Friday, November 21, 2014

Handing over reins to my students

We have just started our unit on Ancient Civilisations. My students had been complaining about their summative task for the last unit. They were experts on the human body systems and we had a "Hot Seat" session where they were asked a few questions. They found it boring after a while. Frankly, so did I.

And so I decided to relinquish control of the IB planner to least stages 3 and 4. I have never tried this before. I will be working on the " reflection stage" with them later on.

What can I say! The past two days have been exciting, eventful, noisy and very, very fruitful.
As they looked at the central idea and the lines of inquiry, the whole class brainstormed tuning-in activities in groups. As they spoke, I updated my planner (stage 4 - learning engagements) This is what they came up with:

  • Play "Chinese Whispers" to see how messages from the past can change as they filter down to us.
  • Watch” Night at the Museum”
  • Interview grandparents about the past
  • Watch pictures /artefacts brought by them  and discuss. (Maybe use visible thinking tools such as See think Wonder or 10 X 2)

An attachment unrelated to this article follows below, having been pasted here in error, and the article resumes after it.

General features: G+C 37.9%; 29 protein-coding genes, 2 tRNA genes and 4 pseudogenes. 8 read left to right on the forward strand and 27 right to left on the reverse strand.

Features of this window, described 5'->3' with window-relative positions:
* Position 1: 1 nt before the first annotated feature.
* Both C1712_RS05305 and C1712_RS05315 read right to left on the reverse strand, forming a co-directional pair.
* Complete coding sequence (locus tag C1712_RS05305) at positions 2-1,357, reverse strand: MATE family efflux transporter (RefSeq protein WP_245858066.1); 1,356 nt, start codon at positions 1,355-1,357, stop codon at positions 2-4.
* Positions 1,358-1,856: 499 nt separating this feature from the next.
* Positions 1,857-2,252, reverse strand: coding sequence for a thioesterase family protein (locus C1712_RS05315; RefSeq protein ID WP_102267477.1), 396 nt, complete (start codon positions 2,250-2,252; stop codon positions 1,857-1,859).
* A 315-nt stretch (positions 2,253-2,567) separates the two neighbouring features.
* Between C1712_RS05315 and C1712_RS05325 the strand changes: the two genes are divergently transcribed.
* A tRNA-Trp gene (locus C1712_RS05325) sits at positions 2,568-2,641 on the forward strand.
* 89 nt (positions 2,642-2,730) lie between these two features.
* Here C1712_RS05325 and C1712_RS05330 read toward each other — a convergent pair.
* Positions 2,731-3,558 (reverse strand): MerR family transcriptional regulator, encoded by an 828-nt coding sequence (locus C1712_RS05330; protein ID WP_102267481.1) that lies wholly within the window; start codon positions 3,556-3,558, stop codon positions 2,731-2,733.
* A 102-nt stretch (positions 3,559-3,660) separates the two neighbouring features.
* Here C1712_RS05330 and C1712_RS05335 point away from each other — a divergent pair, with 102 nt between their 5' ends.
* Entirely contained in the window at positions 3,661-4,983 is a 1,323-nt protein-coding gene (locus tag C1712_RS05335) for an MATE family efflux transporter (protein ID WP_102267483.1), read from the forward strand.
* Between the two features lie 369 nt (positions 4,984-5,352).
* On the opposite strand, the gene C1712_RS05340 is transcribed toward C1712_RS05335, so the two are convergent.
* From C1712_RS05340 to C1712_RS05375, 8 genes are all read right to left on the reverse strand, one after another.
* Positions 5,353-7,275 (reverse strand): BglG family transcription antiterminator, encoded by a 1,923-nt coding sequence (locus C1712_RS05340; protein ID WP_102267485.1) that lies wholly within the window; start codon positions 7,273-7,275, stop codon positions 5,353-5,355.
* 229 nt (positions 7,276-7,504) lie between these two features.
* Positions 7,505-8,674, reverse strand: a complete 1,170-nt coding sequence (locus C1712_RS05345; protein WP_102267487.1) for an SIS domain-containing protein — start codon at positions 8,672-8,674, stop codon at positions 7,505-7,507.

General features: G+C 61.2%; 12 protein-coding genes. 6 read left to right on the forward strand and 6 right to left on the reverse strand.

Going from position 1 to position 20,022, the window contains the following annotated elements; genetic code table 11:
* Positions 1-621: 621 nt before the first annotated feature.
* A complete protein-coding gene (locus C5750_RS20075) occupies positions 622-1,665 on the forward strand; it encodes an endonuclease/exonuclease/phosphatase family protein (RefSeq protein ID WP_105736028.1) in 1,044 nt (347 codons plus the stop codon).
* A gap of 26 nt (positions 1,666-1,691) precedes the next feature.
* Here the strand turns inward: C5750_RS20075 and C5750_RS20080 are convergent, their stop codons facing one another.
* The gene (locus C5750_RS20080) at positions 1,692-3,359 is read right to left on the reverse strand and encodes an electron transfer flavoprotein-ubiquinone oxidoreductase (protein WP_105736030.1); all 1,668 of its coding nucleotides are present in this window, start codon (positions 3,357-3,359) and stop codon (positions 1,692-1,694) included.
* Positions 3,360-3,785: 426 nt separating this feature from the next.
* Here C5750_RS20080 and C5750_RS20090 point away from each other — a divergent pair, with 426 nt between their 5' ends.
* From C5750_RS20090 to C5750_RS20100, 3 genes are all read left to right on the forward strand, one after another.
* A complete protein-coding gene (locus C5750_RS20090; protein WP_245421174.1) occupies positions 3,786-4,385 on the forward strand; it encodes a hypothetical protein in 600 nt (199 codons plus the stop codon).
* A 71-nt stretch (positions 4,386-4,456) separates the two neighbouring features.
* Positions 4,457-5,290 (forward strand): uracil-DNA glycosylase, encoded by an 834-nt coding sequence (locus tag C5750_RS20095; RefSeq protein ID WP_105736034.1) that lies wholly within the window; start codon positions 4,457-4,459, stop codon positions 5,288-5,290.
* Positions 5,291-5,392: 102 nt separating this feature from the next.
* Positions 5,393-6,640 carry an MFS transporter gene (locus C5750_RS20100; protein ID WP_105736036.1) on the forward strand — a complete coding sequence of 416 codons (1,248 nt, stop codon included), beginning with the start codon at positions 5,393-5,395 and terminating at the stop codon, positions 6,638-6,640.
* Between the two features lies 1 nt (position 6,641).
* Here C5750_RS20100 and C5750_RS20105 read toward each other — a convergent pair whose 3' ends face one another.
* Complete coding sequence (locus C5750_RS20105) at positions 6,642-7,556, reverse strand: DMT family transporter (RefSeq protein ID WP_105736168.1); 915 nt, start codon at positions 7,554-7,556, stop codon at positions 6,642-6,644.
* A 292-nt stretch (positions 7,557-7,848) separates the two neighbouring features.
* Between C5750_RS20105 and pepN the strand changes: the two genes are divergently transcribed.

• Make a cave and cave paintings somewhere in the classroom.
  • Write on leaves and sand as the early human "writers" did (during a mental maths session
  • Games played in the olden days.( I asked them how they knew the games were played in the past; they said they were, like stories, handed down from generation to generation). Will discuss this further of course.
  • KWL charts
  • Wonder wall ...after they have poured over the unit related books from the library
  • Bus stop Activity ( They asked me to come up with pictures and prompts)

I was impressed by the list.

I don't know where the unit will take us. However, as a modern educator in today's changing world, I feel I owe it to them. 

I am really excited to see what they come up during the Finding Out stage of our inquiry. I will be looking forward to finding out what they do about assessing themselves. They will need to design their own checklists, rubrics and continuums.

As a facilitator , I will be keeping a hawk's eye and tweaking things wherever necessary.

Stay tuned!

Designing our learning environment

Friday, October 3, 2014

Media message from one of my students

This was a summative task. The class rubric helped this child create a powerful message.

The moment I usually look forward to!

Thursday, September 18, 2014

Being "Creative" with the PYP Attitudes

We had great fun doing this! I asked the students to think of ways they could convey the meaning of each attitude using their hands only. We are still thinking of how to show a few (empathy, commitment, etc.) but here are a few of them. Take a guess!